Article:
So because I clearly hate myself i read this book again.
It's still terrible.
How is every single character in this book obnoxious and annoying? Every woman just exists as some man's fantasy. Men in this book think they are in love because they see a pretty woman and go *boing* you are not in love, Ka, you're just horny! You don't even know this woman. You re like, come with me to Frankfurt. Ok, and what will you do for her? She has to leave her elderly father which you made go out on a dangerous mission so you could have bad sex with his daughter! You just want a mother you can make love to! All through the book Ka sees people get killed, sees the body of teenagers and all he can think about is sex with Ipek!
Then you have the narrator who is the author inserted into this book. I swear the people of Kars, Turkey need to collectively kick his butt for how their town was portrayed by him. It's bad enough that in Saga Hazel knows things that make me go how do you know that, you were an infant and you weren't there but Saga has fascinating characters. This book doesn't. Especially the author who confesses his love to his own fictional woman.
Who does that
Why did this book win a Nobel prize? It pains me! The constant mention of snow. The conflicts that make me scream IF SHE WANTS TO WEAR HER HEAD SCARF LET HER WHY IS THIS EVEN AN ISSUE?! Don't marry your daughters off to icky old men. Being an atheist doesn't make you a bad person. Stop being so smug, Blue, you're not even supposed to have premarital sex, you are Muslim! And you had sex with 2 sisters and one sister's friend. Why the hell did they even like you so much?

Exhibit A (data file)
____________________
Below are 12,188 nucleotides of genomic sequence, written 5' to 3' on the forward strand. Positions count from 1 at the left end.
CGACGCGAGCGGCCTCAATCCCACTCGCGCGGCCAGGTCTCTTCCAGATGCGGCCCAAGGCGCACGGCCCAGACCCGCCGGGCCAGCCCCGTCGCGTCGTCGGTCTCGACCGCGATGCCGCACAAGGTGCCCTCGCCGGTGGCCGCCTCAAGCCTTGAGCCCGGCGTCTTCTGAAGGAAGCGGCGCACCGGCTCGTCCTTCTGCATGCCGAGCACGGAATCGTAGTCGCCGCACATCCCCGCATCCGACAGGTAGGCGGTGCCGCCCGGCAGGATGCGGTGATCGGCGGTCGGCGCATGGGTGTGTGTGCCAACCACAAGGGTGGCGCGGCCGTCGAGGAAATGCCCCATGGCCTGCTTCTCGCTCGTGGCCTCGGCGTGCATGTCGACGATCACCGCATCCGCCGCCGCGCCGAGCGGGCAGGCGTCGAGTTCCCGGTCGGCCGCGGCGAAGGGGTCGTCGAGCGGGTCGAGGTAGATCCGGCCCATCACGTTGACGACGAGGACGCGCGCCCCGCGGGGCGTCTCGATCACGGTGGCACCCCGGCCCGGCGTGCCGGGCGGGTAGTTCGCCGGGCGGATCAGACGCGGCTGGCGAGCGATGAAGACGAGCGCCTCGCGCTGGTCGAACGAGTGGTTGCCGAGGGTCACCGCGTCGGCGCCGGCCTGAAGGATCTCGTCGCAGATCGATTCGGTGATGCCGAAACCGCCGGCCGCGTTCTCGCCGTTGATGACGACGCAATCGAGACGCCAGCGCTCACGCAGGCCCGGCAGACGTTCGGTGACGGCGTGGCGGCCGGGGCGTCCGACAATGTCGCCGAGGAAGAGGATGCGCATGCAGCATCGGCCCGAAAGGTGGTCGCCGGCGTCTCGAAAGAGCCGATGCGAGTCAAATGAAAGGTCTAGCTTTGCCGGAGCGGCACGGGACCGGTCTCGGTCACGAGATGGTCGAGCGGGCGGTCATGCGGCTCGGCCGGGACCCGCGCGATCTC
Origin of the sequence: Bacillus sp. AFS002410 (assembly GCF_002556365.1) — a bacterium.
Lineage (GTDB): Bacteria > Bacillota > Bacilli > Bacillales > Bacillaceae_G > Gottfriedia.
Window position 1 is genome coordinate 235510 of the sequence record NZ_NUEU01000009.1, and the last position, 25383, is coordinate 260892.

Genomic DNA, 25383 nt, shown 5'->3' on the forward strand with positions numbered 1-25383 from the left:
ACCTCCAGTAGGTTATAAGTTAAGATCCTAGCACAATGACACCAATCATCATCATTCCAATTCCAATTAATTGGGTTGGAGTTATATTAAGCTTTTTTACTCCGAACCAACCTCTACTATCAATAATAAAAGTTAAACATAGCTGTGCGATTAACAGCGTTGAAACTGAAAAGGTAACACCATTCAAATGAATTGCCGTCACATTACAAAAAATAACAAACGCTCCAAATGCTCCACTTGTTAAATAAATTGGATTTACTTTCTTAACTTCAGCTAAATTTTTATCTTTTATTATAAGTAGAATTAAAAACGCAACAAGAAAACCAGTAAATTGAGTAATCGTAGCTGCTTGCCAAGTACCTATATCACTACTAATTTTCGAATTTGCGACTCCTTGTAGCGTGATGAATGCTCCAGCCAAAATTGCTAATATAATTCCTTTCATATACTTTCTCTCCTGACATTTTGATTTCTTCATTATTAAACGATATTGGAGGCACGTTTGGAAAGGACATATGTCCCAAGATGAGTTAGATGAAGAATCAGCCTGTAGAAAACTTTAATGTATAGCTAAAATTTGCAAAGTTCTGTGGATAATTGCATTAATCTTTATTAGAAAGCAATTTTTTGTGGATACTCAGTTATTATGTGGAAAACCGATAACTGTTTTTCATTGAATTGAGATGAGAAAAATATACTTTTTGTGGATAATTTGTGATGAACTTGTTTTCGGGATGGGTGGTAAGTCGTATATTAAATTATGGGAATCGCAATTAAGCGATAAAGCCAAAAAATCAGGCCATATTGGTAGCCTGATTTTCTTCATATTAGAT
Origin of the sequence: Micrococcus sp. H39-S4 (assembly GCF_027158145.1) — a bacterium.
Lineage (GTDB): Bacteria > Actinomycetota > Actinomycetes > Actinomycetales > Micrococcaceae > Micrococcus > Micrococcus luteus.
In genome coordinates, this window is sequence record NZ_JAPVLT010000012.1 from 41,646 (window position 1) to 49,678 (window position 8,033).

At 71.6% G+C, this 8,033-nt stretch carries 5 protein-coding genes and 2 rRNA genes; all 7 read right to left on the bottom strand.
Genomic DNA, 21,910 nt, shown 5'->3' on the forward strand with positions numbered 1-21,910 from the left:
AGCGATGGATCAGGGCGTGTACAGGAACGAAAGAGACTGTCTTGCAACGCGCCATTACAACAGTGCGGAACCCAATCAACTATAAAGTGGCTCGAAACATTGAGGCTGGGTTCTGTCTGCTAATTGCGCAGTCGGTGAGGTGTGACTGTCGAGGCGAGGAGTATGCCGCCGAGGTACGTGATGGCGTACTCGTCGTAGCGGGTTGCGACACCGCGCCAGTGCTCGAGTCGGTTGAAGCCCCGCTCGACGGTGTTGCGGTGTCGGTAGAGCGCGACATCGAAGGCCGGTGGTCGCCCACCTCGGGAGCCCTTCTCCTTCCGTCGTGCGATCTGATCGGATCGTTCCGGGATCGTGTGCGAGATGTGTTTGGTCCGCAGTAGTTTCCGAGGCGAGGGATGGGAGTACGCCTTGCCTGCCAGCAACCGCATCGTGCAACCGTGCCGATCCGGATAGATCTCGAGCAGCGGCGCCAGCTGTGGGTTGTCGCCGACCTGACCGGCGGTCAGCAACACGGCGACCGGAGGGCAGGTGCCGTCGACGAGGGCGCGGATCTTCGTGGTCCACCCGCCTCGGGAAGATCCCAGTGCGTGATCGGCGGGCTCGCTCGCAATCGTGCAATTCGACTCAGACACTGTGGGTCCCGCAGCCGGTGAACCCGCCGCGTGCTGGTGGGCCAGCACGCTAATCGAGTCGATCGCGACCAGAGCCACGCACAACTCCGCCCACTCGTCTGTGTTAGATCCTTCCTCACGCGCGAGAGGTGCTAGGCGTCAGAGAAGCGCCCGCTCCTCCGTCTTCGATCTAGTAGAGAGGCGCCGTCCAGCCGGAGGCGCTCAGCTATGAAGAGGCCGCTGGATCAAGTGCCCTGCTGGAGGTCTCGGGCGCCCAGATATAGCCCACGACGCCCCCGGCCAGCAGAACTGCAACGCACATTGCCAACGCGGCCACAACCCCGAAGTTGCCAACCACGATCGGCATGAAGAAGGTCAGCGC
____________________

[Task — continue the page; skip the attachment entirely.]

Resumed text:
How is it believable that this actor staged (heh) a coup like this? Over a dozen people get shot and everyone is so nonchalant about it all. It seems more dreamlike than realistic.
And what kind of a friend tells the entire world what kind of porn his friend liked? A real bro would delete his bro's browser history.
And even tho Orhan got one poem down we don't get to see it. We don't get to see any of these perfect poems Ka wrote and it angers me so much. Why mention them in the first place if they won't even actually be in the book? Or is it because the writer can't write poems or get a poet friend to write them for him?
Plodding through this book is like trying to walk through 5 feet of snow when you're 5 3 1/2. Unpleasant! And the SNOW gets into your shoes and your clothes and home is 3 miles away and it's still snowing and you're just going to drown in snow and freeze to death but that ok because at least you're not reading this awful book.

Also Ka is just an irritating incel
This entire review has been hidden because of spoilers.
Profile Image for Liza Bolitzer.
12 reviews6 followers
September 3, 2007
I have to say, it's been a while since I liked a novel as much as this one and it's been even longer that I've had the chance to lie on a beach and read for a week, so I will say that you may want to take this review with a grain of sand. Pamuk reminded me of what really defines a novel, what moves it beyond a series of events and into a world and Pamuk's Kars is certainly its own world, full of characters whose degree of nuance is exactly as deep as those in a real place--in life you don't know everyone well and so to should it be in a novel. But if what makes a novel a novel is the creation of a world, what makes a novel good is the creation of a tone, a space, a way of seeing the world that reaches outside and it is this quality which I really loved. It's hard to describe, and I think the Russians do it best, Gogol in particular, but Pamuk constantly maintains a funny sadness that is neither light nor depressing. I am sure there is a word for this in some language, but it is complete and it made me forget that I was reading at many points. However, it is also distinct enough that I can see how not everyone would love it. You have to read for the humor, indulge the poetry (this is not a veiled language reference, I mean the actual poetry in the text) and take the characters just seriously enough to care but not to mourn. So maybe, just to indulge my english teacher self once more, what makes a novel great is also this quality--it must be singular enough to be disliked and good enough to love.